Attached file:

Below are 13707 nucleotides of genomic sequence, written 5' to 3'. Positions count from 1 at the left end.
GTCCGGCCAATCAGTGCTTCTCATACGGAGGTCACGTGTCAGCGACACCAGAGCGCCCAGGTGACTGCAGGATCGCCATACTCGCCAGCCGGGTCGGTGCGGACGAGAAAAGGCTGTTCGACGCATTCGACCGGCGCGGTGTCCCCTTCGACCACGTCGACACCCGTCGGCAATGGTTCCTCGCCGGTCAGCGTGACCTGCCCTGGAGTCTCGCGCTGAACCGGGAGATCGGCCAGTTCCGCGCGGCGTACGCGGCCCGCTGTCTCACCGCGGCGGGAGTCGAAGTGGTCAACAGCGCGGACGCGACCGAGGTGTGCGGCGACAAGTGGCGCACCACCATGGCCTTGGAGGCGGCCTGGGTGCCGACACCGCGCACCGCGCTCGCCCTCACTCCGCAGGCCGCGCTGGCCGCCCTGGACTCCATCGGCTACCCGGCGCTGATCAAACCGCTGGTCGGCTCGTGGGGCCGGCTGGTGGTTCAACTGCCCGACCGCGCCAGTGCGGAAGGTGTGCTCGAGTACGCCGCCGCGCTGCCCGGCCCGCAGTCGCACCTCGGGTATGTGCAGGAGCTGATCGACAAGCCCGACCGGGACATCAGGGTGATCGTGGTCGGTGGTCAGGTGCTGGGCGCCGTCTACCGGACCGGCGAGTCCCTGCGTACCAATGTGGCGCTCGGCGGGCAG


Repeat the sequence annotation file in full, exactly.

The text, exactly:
Below are 13707 nucleotides of genomic sequence, written 5' to 3'. Positions count from 1 at the left end.
GTCCGGCCAATCAGTGCTTCTCATACGGAGGTCACGTGTCAGCGACACCAGAGCGCCCAGGTGACTGCAGGATCGCCATACTCGCCAGCCGGGTCGGTGCGGACGAGAAAAGGCTGTTCGACGCATTCGACCGGCGCGGTGTCCCCTTCGACCACGTCGACACCCGTCGGCAATGGTTCCTCGCCGGTCAGCGTGACCTGCCCTGGAGTCTCGCGCTGAACCGGGAGATCGGCCAGTTCCGCGCGGCGTACGCGGCCCGCTGTCTCACCGCGGCGGGAGTCGAAGTGGTCAACAGCGCGGACGCGACCGAGGTGTGCGGCGACAAGTGGCGCACCACCATGGCCTTGGAGGCGGCCTGGGTGCCGACACCGCGCACCGCGCTCGCCCTCACTCCGCAGGCCGCGCTGGCCGCCCTGGACTCCATCGGCTACCCGGCGCTGATCAAACCGCTGGTCGGCTCGTGGGGCCGGCTGGTGGTTCAACTGCCCGACCGCGCCAGTGCGGAAGGTGTGCTCGAGTACGCCGCCGCGCTGCCCGGCCCGCAGTCGCACCTCGGGTATGTGCAGGAGCTGATCGACAAGCCCGACCGGGACATCAGGGTGATCGTGGTCGGTGGTCAGGTGCTGGGCGCCGTCTACCGGACCGGCGAGTCCCTGCGTACCAATGTGGCGCTCGGCGGGCAG